Objective: This study examined the disclosure of HIV status to casual sex partners, factors related to disclosure, and the relationship between disclosure and HIV sexual risk behaviors among a sample of HIV-positive gay and bisexual men in New York City and San Francisco. Comparisons were made particularly among men who reported consistent disclosure, inconsistent disclosure, and non-disclosure. Method: The data from a baseline assessment of 1168 HIV-positive gay and bisexual men in the two cities were utilized. Men were recruited from a variety of community-based venues, through advertising, and other techniques. Results: Consistent disclosers reported greater self-efficacy for disclosing and more intentions to disclose than other men. They also reported less drug use, lower incomes, and more perceived viral consequences resulting from unsafe sex than did inconsistent disclosers. Overall, sexual risk behaviors were greater among inconsistent disclosers, followed by non-disclosers, with consistent disclosers reporting the fewest HIV sexual risk behaviors. Conclusion: Disclosure is not an all-or-nothing process, as evidenced by the 38% of men in the sample who reported disclosing to some, but not all, of their casual sexual partners. These inconsistent disclosers, who reported the most sexual risk practices, seem to lack strategies to deal with disclosure and risky sex. Some men who never disclose appear to have been able to adopt strategies by which they do not engage in sexual risk with casual partners. Interventions to improve self-efficacy for disclosure and help HIV-positive gay and bisexual men to identify and adopt specific strategies to address disclosure and safe sex are needed.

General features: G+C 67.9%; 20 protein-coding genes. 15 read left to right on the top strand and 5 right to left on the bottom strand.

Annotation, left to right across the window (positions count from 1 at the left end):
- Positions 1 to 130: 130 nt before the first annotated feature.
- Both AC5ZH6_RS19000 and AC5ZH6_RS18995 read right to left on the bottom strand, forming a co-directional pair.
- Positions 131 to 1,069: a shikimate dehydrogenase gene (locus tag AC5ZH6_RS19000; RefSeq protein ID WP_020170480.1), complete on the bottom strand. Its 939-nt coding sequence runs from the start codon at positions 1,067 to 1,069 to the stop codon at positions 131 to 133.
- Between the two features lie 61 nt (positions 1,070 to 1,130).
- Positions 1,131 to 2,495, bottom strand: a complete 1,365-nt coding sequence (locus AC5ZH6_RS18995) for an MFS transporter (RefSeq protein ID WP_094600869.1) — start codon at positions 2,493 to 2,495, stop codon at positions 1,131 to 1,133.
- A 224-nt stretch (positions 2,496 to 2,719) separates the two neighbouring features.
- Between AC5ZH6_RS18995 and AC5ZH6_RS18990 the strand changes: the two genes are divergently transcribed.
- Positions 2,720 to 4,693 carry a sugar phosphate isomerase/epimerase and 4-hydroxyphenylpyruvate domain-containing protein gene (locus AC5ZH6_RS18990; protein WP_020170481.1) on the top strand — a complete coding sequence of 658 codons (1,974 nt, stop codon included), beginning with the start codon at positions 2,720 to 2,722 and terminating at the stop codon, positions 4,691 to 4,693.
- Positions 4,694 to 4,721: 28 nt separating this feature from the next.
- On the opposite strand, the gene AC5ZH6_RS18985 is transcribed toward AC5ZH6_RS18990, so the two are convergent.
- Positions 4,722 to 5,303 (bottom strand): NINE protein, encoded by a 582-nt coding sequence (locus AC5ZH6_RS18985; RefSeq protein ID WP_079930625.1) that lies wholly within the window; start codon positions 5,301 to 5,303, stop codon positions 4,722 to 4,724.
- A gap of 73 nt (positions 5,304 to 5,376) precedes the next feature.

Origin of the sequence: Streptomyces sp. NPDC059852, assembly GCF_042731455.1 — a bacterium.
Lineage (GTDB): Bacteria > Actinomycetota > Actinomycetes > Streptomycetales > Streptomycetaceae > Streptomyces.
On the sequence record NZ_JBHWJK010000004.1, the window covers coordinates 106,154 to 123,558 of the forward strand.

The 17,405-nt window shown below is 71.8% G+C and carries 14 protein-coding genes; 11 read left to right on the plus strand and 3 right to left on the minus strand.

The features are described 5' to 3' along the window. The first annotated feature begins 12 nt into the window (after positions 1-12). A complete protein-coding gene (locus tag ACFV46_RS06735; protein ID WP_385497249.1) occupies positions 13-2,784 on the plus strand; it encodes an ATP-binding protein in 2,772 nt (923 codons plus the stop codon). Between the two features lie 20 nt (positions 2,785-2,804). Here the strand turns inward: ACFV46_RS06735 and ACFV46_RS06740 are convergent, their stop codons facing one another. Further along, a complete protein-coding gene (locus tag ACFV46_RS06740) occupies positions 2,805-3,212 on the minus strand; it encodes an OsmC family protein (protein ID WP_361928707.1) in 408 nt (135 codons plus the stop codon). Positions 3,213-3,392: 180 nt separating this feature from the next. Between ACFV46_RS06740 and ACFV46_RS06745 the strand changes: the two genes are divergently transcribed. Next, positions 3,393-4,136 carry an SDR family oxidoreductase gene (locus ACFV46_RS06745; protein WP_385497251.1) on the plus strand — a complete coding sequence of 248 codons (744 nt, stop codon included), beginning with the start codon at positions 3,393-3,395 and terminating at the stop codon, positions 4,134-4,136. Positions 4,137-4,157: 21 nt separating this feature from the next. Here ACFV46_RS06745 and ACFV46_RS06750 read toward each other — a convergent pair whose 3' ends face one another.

|Original language||English (US)|
|State||Published - Apr 2005|
ASJC Scopus subject areas
- Immunology and Allergy